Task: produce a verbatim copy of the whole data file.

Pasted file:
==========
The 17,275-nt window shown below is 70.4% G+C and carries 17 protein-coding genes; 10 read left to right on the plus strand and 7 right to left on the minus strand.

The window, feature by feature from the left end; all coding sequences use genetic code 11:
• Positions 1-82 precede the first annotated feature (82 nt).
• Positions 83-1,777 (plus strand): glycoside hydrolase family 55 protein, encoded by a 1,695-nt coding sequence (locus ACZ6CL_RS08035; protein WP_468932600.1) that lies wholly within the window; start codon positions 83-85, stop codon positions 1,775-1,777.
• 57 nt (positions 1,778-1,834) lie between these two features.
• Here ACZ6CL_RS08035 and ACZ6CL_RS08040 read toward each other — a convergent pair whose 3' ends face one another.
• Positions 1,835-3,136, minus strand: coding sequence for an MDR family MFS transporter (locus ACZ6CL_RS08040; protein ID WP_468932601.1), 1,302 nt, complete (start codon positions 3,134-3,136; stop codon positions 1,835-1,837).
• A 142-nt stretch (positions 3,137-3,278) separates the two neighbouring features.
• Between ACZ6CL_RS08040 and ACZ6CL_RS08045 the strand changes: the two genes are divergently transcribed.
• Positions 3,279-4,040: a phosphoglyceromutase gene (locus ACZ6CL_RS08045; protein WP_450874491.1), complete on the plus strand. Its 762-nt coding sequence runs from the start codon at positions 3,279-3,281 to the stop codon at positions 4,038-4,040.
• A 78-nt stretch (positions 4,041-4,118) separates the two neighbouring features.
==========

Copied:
The 17,275-nt window shown below is 70.4% G+C and carries 17 protein-coding genes; 10 read left to right on the plus strand and 7 right to left on the minus strand.

The window, feature by feature from the left end; all coding sequences use genetic code 11:
• Positions 1-82 precede the first annotated feature (82 nt).
• Positions 83-1,777 (plus strand): glycoside hydrolase family 55 protein, encoded by a 1,695-nt coding sequence (locus ACZ6CL_RS08035; protein WP_468932600.1) that lies wholly within the window; start codon positions 83-85, stop codon positions 1,775-1,777.
• 57 nt (positions 1,778-1,834) lie between these two features.
• Here ACZ6CL_RS08035 and ACZ6CL_RS08040 read toward each other — a convergent pair whose 3' ends face one another.
• Positions 1,835-3,136, minus strand: coding sequence for an MDR family MFS transporter (locus ACZ6CL_RS08040; protein ID WP_468932601.1), 1,302 nt, complete (start codon positions 3,134-3,136; stop codon positions 1,835-1,837).
• A 142-nt stretch (positions 3,137-3,278) separates the two neighbouring features.
• Between ACZ6CL_RS08040 and ACZ6CL_RS08045 the strand changes: the two genes are divergently transcribed.
• Positions 3,279-4,040: a phosphoglyceromutase gene (locus ACZ6CL_RS08045; protein WP_450874491.1), complete on the plus strand. Its 762-nt coding sequence runs from the start codon at positions 3,279-3,281 to the stop codon at positions 4,038-4,040.
• A 78-nt stretch (positions 4,041-4,118) separates the two neighbouring features.